22. There have been many threads here listing the “flagship” pens of various well known brands (see this, this, and this). I’m posting this simply to organize the information a little bit more attractively. To be clear, I define “flagship” as follows: A “flagship” pen is a regular production model (i.e., not a limited or special edition), which is generally the largest, most expensive, and most visibly advertised item in a brand’s inventory. Where no single pen satisfies all the criteria, a judgment call may have to be made on what (if any) product is the “flagship” for a particular brand. Obviously, a brand calling one of its own products its “flagship” trumps other considerations. Any corrections, additions, or suggestions are appreciated. Brand Flagship Entry Level Other Notable Lines Country Aurora Aurora 88 Large Ipsilon De Luxe Talentum, Alpha, Optima Italy Caran D’Ache Léman Ecridor Varius, Madison Switzerland Conway Stewart Churchill None Winston, Wellington, Series 100, Marlborough United Kingdom Cross Townsend Classic Apogee, ATX, Botanica, Sauvage United States Delta Dolce Vita Oversize Unica Many Lines Italy Graf von Faber Castell Intuition Platino Wood (seems to have displaced the Classic) Guilloche Classic, Pen of the Year Germany Franklin Christoph Model 19 “1901” Model 27 “Collegia” Many Individual Models United States Lamy Lamy 2000 Safari Studio, Dialog Germany Montblanc Meisterstück 149 “Diplomat” None Writers Edition, Great Characters Edition, Starwalker, Boheme Germany Omas Paragon None Milord, Bologna, 360, Ogiva Italy Parker Duofold (Centennial) Vector Sonnet, Premier, Ingenuity, Parker 51 (discontinued), P25 (discontinued) United States Pelikan M1000 Souverän M100, M150, M200, M205, M215, M250 Classic Many Lines German Pilot Custom 845 (Some discussion on the point ) Metropolitan Falcon, Vanishing Point, Custom 823, Justus Japan Platinum President Preppy 3776 Series Japan Sailor King of Pen Many Models 1911 Series, Professional Gear Japan Sheaffer Legacy Heritage VFM Taranis, Prelude, Sagaris, 300, 100, Intensity, Ferrari United States TWSBI Diamond Eco Classic, Vac 700, Mini, 580AL Taiwan Visconti None (Possibly the Divina. See this and this) Classic Homo Sapiens, Opera, Van Gogh, Michelangelo Italy Waterman Edson Charleston Carène, Exception France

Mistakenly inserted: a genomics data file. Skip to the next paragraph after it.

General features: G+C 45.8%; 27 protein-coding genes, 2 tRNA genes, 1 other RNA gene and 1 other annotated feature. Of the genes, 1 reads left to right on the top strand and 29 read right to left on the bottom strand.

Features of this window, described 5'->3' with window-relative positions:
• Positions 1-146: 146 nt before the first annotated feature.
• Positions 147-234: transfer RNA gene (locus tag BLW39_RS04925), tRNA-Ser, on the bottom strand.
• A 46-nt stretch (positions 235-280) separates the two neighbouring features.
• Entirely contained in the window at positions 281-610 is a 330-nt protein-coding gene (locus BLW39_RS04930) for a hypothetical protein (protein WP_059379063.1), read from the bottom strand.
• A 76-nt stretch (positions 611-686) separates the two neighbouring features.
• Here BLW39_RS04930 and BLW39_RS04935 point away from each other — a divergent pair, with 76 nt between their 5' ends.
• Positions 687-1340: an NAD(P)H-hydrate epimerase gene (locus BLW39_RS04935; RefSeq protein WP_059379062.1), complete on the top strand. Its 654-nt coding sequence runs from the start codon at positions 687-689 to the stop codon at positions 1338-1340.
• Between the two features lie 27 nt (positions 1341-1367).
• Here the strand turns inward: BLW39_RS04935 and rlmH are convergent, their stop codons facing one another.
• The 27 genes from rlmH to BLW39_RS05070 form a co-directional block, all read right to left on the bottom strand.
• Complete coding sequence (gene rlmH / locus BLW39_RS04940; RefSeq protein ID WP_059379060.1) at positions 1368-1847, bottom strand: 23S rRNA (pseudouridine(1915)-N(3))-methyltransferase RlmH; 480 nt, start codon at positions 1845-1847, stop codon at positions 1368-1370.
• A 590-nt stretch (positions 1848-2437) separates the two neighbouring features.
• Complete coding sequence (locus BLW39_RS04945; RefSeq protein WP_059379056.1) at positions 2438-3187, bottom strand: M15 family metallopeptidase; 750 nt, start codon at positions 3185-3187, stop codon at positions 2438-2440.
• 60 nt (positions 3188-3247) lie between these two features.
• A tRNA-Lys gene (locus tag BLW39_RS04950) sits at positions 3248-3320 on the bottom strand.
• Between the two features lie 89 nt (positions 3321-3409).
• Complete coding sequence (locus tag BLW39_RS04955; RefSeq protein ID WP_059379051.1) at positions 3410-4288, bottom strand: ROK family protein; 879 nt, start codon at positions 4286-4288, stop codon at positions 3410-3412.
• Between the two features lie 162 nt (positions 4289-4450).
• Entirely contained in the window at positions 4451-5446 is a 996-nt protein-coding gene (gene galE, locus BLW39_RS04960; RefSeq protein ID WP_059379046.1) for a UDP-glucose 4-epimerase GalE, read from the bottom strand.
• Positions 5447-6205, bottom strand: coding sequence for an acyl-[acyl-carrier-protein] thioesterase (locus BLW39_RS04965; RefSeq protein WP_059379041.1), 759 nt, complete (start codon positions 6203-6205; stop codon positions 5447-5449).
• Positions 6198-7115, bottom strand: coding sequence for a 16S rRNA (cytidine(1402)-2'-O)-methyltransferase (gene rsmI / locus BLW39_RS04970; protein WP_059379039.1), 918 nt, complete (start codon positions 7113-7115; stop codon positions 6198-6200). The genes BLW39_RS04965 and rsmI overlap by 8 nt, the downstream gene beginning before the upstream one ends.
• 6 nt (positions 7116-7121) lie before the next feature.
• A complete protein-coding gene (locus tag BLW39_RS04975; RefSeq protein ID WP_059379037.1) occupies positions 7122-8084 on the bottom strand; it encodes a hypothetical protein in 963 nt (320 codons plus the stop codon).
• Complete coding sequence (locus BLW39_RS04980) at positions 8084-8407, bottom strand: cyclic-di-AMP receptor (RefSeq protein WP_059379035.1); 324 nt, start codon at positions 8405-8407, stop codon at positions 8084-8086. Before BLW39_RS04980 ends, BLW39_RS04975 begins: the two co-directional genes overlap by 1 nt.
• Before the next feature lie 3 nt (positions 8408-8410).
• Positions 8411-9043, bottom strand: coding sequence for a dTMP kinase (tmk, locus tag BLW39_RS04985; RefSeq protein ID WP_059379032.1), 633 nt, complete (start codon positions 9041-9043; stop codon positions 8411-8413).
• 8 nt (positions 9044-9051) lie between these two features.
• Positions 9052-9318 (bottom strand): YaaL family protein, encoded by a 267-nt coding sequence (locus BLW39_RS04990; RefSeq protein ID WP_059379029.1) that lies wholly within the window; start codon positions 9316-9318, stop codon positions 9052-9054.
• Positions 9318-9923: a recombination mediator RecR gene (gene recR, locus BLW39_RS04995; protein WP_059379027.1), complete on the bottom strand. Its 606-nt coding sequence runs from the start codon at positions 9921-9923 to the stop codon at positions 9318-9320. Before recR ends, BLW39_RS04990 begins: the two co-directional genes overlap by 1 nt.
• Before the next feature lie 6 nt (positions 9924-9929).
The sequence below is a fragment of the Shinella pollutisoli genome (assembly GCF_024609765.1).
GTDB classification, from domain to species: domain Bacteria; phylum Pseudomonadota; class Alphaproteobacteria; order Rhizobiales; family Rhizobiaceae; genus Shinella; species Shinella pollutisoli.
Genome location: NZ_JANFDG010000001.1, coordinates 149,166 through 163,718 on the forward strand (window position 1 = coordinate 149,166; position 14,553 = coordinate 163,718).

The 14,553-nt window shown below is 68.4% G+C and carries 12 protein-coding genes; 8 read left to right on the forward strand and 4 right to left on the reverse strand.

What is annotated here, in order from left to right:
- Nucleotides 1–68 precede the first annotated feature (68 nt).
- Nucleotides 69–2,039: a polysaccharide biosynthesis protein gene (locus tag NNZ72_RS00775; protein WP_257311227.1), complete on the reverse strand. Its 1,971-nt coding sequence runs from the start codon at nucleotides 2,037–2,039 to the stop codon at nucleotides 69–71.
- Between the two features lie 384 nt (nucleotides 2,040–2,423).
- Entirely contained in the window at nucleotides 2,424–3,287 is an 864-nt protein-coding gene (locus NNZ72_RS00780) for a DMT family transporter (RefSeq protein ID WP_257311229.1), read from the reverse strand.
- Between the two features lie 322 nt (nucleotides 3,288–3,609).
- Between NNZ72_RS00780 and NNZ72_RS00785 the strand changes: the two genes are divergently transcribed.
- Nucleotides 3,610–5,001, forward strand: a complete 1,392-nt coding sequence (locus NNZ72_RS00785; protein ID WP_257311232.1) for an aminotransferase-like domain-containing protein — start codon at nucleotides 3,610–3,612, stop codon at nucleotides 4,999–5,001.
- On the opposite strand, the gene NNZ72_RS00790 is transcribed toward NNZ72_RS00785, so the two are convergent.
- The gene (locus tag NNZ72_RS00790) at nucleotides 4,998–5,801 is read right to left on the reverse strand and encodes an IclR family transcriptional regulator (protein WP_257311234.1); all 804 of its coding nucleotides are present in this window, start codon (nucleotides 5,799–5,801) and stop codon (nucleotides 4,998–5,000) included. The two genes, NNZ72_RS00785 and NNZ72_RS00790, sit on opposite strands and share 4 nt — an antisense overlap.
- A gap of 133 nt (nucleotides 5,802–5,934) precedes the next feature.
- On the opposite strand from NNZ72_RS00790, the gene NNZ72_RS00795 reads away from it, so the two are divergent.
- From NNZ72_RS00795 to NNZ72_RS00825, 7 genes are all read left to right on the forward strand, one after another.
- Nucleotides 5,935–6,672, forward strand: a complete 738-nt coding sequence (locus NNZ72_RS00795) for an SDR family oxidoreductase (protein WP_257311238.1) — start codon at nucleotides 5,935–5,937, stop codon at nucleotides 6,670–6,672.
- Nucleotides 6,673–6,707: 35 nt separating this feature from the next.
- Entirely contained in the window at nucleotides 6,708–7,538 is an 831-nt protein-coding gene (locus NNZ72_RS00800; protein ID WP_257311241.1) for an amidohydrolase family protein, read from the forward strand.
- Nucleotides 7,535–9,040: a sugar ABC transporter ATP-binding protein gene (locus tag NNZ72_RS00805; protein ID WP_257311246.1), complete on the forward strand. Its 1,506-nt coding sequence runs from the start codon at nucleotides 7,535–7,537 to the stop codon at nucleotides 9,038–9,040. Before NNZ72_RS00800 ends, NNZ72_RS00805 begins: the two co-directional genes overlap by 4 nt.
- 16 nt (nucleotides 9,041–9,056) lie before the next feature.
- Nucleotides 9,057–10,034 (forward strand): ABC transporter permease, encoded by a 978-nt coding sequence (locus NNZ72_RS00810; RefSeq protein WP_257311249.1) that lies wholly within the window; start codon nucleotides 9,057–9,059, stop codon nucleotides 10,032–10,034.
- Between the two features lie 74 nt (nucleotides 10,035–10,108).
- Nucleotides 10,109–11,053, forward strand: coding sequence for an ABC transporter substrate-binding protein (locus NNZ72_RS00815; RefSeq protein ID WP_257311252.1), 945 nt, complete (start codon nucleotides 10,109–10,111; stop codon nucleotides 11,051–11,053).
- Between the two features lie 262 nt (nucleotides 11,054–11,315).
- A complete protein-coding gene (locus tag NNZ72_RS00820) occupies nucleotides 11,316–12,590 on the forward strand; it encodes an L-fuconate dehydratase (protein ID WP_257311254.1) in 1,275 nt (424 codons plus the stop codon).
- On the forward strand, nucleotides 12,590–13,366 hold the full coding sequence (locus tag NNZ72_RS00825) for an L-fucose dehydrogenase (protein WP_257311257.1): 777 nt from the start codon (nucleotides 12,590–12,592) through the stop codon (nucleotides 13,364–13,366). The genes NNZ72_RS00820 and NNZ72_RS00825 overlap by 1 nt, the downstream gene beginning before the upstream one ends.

23. ajlmarques

    Nib Size?

    Hi, I need your opinions please. I've recently bought a Montblanc 149 from a friend of a friend. It must be a recent one (serial number has more letters than numbers). It was sold to me as being new, never inked, and as having a medium nib. When I unpacked it, I've immediately thought the nib seemed too wide for a medium and after writing with it, I'm fairly certain that it is not a medium nib. The cardboard outside box does not contain a label with nib size as I'm used to seeing, and the pen did not have a tag. All my previous MBs had both. Is this normal at all? Writing, it feels a lot more like a stub than a round tip, and it's actually very similar to writing with a Visconti HS 1.3 stub. Certainly very different from the M on the 146 or EA Poe. From the images below, what's your opinion? Medium or B (or BB)? Or any other suggestions to what's going on here? (Sorry for the poor quality of the images - was too lazy to get the tripod out) Thanks http://i1355.photobucket.com/albums/q707/ajlmarques/20150817-2857e_zpselswnezn.jpg http://i1355.photobucket.com/albums/q707/ajlmarques/20150817-2857e-2_zpspjabp0fk.jpg http://i1355.photobucket.com/albums/q707/ajlmarques/20150817-2857e-3_zpsvqcmke3n.jpg http://i1355.photobucket.com/albums/q707/ajlmarques/20150817-2857e-4_zpsbtsqm0s1.jpg http://i1355.photobucket.com/albums/q707/ajlmarques/20150817-2857e-5_zpsotni4y7i.jpg http://i1355.photobucket.com/albums/q707/ajlmarques/20150817-2857e-6_zpsoosuwgco.jpg http://i1355.photobucket.com/albums/q707/ajlmarques/20150817-2857e-7_zpsytp5xhjp.jpg
  24. Hello Everyone, I bought a used 149 from an online seller in the U.K. last week. The serial number on the warranty card matches the one inscribed on the pen cap. But what I am curious is the nib size. The warranty card says the nib is Fine (F). But many of my friends who are FP fans say, from what it writes, it should be a Medium (M) nib. Could it be possible that an F writes like an M? Also, I was trying to switch the ink from Diamine Blue Velvet to Diamine Bilberry yesterday. When I attempted to screw the piston to remove blue velvet back into its bottle, some ink came out from the piston side. This is my first piston pen; I suppose that this could be a normal behaviour of the piston. But when I explained the symptom to a friend who has a 146, he recalls similar experience, said there is a slight leak near the piston threads and suggested that I visit a boutique to have it repaired. Is this normal? Should I have it repaired or should I live with it? Cheers!! Thiti